Working The Next Idea: A School of Digital Media
This is an interesting turn in my life. Six months ago, I made a career transition into higher education - but did not exactly know what I wanted to do. I wanted to teach, do research and write a bit, but living inside a Private College 24x7 meant more than that. I entered with an open mind, never said no to any work and learnt many things. About now, I am ready to pursue my ideas yet again.
This is an interesting and scary time in British private education. Government clearly wants to shift to private funding of higher education. They have come up with a middle of the way review report, which seems radical and slightly woolly at this time. (Alan Ryan in Times Higher Education is sceptical that the recommendations will ever be implemented) But I would rather take Browne report as a statement of intent and a hint rather than a policy announcement: I do think students in this country will eventually face a much worse situation than envisaged in this report.
There are these hidden bits in the report which will eventually bring about that demonic future. It is not about the funding: This is indeed the bit being highlighted and fought over, but that indeed is the gentlest part of the report. What is not so gentle is the corporatization of the higher education sector, by linking education too closely with productivity and final salaries and creating a super-quango with a CEO who may decide which courses may or may not get the loans. This means cutting off the humanities and social sciences to a large extent, exactly as it is happening in developing countries with emergent private sector higher education. This means the rise of a technocratic society and eventually an undermining of democracy, but this, for the moment, will lie in the future.
We will come back to this discussion in a moment, but there is another interesting change happening in the private sector education in Britain. Private, For-Profit education in Britain is a sort of murky business so far, primarily attended by overseas students who have to pay a much higher fee if they have to go to the public universities. Private sector colleges, which mostly cut their teeth in delivering professional qualifications, have recently moved with the government policies and started offering franchised undergraduate and postgraduate degree programmes, primarily to keep their overseas audience happy: These degrees earned a Post-Study Work visa in Britain which most of these students anyway wanted.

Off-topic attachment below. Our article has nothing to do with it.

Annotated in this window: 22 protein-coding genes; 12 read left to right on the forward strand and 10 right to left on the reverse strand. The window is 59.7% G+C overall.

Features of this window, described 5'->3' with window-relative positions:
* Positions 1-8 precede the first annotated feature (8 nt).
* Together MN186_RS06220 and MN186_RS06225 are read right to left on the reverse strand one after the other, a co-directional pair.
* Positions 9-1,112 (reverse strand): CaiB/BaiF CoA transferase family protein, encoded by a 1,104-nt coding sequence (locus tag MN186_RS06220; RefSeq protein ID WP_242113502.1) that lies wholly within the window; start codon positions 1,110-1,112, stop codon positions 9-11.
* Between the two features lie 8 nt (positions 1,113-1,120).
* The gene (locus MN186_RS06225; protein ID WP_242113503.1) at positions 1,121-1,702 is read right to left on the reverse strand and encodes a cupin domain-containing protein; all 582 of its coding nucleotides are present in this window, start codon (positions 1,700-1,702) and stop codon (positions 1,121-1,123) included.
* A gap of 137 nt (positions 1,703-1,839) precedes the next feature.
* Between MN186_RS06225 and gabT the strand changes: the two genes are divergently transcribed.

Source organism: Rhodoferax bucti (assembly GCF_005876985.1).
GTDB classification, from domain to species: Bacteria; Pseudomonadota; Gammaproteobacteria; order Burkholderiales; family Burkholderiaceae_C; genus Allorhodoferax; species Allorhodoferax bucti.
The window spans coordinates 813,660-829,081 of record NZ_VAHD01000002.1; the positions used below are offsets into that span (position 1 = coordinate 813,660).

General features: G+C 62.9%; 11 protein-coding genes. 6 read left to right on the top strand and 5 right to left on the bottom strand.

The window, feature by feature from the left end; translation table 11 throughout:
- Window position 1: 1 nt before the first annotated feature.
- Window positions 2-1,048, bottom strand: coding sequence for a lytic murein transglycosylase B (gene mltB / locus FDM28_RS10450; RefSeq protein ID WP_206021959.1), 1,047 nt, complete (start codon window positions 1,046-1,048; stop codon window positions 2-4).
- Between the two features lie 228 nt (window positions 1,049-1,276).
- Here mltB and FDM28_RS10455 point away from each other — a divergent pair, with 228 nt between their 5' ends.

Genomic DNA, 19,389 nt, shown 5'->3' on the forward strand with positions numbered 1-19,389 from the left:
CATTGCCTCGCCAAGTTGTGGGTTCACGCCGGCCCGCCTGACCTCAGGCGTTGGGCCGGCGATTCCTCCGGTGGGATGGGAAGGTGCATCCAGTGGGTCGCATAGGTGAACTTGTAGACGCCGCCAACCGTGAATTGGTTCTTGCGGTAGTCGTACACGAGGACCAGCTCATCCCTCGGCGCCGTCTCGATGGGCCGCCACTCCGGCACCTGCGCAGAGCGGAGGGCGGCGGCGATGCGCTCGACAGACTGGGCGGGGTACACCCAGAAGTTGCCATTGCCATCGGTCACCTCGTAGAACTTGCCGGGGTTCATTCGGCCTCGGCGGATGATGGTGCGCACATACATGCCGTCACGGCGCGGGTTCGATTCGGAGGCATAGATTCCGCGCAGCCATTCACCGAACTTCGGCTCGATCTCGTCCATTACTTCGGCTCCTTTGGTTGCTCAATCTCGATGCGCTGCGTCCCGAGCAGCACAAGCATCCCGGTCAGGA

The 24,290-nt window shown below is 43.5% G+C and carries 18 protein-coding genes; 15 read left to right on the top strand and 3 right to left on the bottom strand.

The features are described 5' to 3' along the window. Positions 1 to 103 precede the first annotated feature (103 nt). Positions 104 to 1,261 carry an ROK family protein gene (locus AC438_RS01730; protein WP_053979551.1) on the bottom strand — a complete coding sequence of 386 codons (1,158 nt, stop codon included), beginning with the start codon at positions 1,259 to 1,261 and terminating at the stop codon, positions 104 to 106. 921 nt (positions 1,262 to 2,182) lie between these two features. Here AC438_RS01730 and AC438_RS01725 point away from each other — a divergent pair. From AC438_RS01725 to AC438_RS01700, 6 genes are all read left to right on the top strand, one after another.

But this business is now on the verge of extinction. The British economy is reeling from the recession and the government is making big cutbacks on immigration numbers, particularly in student numbers. It is expected that the number of student visas issued to people coming from outside EU will halve, which means that many colleges will close or will have to change their business models.
This is therefore a time for change. At one end, an university sector in turmoil and in search of efficiencies; on the other, a private for-profit education sector desperate for a new business model for survival. This setting makes a great case for a good and profitable public/private partnership, and creation of collaborative courses which are more flexible and efficient.
This is why I see an opportunity. And, not just a financial opportunity, which is there: There is a social opportunity of maintaining the balance in an overtly technocratic society and a chance to preserve the soul in a crowd going dizzy about materialism. A space for art, parallel thinking, of innovation and of relationships: An interesting fusion between the efficiencies of the for-profit and the high-mindedness of liberal arts. I think this is exactly the sort of opportunity that gives me energy.
Over the past few weeks, I have visited and observed some of Britain's best media schools. The range of new ideas there are refreshing. There was hardly a meeting where I didn't learn anything new. Contrast that with the stifled bureaucracy of the business departments with the universities, and the desperateness of management education to find a new, sustainable paradigm, and one almost knows where the future will belong. This comes hand in hand the government's enthusiasm about what The Economist calls The Silicon Roundabout, the rather derelict Old Street roundabout and the neighbourhoods of Camden and Hackney where new Internet and Technology entrepreneurs are suddenly releasing a host of exciting new products and ideas. This For-Profit meets Liberal Arts meets the Future is more exciting than I initially thought.
So, I am now set to do what I love best: Create a school of Digital Media and Internet Technologies in East London under the aegis of my current college, but with a new ethos and possibly identity. The idea is to combine a high energy team of different talents and a range of courses on Digital Media; all this in the context of the emerging limitations to our freedom and democracy and a commitment to be free. I think this commitment to freedom will be as important as the technologies we employ in the new school, because, creativity and progress is indeed about people and beliefs rather than technological possibilities.